(iii) Saying Bismillaah
(iv) Saying Ameen
(v) Reciting a soorah after al-Faatihah
(vi) Reciting out loud, in the case of the imam
(vii) Saying after the tahmeed (Rabbana wa laka’l-hamd), for one who is not praying behind an imam: “Mil’ al-samawaati wa mil’ al-ard wa mil’ ma shi’ta min shay’in ba’d (Filling the heavens, filling the earth, and filling whatever else You wish).” (The correct view is that it is also Sunnah for one who is praying in congregation)
(viii) Saying the tasbeeh when bowing more than once, such as a second or third time or more
(ix) Saying the tasbeeh in prostration more than once
(x) Saying “Rabb ighfir li (Lord forgive me)” more than once between the two prostrations
(xi) Sending prayers upon the family of the Prophet (peace and blessings of Allaah be upon him) in the last tashahhud and sending blessings upon him and upon them, and saying du’aa’ after that.
4 – Actions which are Sunnah, which are called postures:
(i) Raising the hands when saying the opening takbeer
(ii) Raising the hands when bowing
(iii) Raising the hands when rising from bowing
(iv) Dropping them after that
(v) Placing the right hand over the left
(vi) Looking towards the place of prostration
(vii) Standing with the feet apart
(viii) Holding the knees with fingers spread apart when bowing, holding the back straight and making the head parallel with it.
(ix) Placing the parts of the body on which one prostrates firmly on the ground, apart from the knees, because it is makrooh to press them firmly on the ground.
(x) Keeping the elbows away from the sides, and the belly from the thighs, and the thighs from the calves; keeping the knees apart; holding the feet upright; holding the toes apart on the ground; placing the hands level with the shoulders with the fingers spread.
(xi) Sitting muftarishan between the two prostrations and in the first tashahhud, and sitting mutawarrikan in the second tashahhud.
(xii) Placing the hands on the thighs with the fingers together between the two prostrations, and in the tashahhud, except that in the latter the pinkie and ring fingers should be held in, a circle made with the middle finger and thumb, and one should point with the forefinger when remembering Allaah.
(xiii) Turning to the right and left when saying the salaam
There are some differences of opinion among the fuqaha’ regarding some of these issues; what is regarded as obligatory by some is regarded as Sunnah by others. This is discussed in detail in the books of fiqh. and Allaah knows best. From – Islam Q&A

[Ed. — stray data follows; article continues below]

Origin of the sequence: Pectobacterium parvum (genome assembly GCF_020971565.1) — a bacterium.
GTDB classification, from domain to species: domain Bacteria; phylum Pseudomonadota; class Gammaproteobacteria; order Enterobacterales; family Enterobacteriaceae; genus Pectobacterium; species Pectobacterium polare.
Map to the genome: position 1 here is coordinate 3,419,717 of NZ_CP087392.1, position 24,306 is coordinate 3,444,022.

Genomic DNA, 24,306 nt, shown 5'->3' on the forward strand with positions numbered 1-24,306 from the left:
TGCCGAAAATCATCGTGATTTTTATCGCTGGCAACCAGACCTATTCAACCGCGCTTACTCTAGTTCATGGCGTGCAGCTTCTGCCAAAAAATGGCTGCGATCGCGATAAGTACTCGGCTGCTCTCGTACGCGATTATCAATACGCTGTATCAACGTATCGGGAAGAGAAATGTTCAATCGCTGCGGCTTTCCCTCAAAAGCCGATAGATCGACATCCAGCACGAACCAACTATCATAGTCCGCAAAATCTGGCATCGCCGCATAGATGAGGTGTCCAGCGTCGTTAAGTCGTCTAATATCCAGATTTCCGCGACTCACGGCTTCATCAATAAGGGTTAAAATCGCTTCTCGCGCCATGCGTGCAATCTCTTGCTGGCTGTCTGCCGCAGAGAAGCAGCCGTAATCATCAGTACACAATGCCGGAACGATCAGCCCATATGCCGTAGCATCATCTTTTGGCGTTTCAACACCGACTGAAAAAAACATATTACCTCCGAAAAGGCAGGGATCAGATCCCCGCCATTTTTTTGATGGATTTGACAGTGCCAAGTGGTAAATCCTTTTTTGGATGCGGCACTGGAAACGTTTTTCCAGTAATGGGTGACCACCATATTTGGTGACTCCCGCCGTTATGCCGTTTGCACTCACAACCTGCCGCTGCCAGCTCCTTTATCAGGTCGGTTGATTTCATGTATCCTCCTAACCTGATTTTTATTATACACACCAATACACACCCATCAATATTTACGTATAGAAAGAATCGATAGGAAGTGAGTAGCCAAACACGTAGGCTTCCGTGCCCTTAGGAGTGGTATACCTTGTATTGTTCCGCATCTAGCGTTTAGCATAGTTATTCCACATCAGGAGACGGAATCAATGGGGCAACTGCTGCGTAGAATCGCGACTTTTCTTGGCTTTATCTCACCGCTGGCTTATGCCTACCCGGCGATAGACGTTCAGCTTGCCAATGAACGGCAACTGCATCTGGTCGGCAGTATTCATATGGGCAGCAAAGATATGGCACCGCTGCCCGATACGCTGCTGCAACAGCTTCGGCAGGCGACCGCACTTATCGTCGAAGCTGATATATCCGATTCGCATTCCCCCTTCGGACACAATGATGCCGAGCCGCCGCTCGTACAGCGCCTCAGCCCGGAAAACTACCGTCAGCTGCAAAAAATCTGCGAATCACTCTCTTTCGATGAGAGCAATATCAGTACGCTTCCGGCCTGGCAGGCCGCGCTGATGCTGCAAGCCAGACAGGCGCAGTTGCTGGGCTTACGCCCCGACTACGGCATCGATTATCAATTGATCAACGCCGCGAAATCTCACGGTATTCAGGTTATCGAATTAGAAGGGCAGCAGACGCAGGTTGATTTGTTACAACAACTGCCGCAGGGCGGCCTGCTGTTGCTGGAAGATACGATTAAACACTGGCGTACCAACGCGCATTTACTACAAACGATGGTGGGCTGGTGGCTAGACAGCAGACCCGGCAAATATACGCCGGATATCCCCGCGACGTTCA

Once he has finished praying, he should seek the forgiveness of Allah (by saying, “I seek the forgivenesss of Allah” (astaghfirullah)) thrice.
The recommended prayers before and after the obligatory ones are ten in number and are as mentioned in the Hadith of Ibn ‘Umar (may Allah be pleased with him and his father), who said: “I remember ten superogatory Rak’ahs from the Prophet: two Rak’ahs before the Dhuhr prayer and two after it; two Rak’ahs after the Maghrib prayer in his house; two Rak’ahs after the ‘Isha’ prayer in his house; and two Rak’ahs before the Fajr prayer.” [Agreed Upon]
– The Rawaatib consist of emphasized rawaatib, if u miss them u can also make it up. Four rakaat before maghrib, four rakaat before asr which are not emphasized, you shouldn’t make it up if u didn’t do it.
How to gain Khushoo true consciousness and true contentment in Salaah to taste the sweetness of Salaah:
a) TO person understand Standing in front of Allah, calling Him and asking Him.
b) To understand what we are reciting in the Salaah.
c) We learn and practice the sunan of our Salaah eg: where we put the fingers , hands etc..
Prophet said : The coolness of my eyes have been made in my salaah.(in rendering of my salaah).
Source: Islam-qa.com & taken from Course-Lecture3: by Shaikh Saad ibn Naasir Al Shithry, a former member of the Senior Scholars’ Council of Saudia Arabia and the Vice-President of KIU based on the book ’Manhaj As Salikin’ (The Methodology of the Traveller and a Clarification of Fiqh of the Religion) by Shaikh Abdur -Rahman As-Sa’di.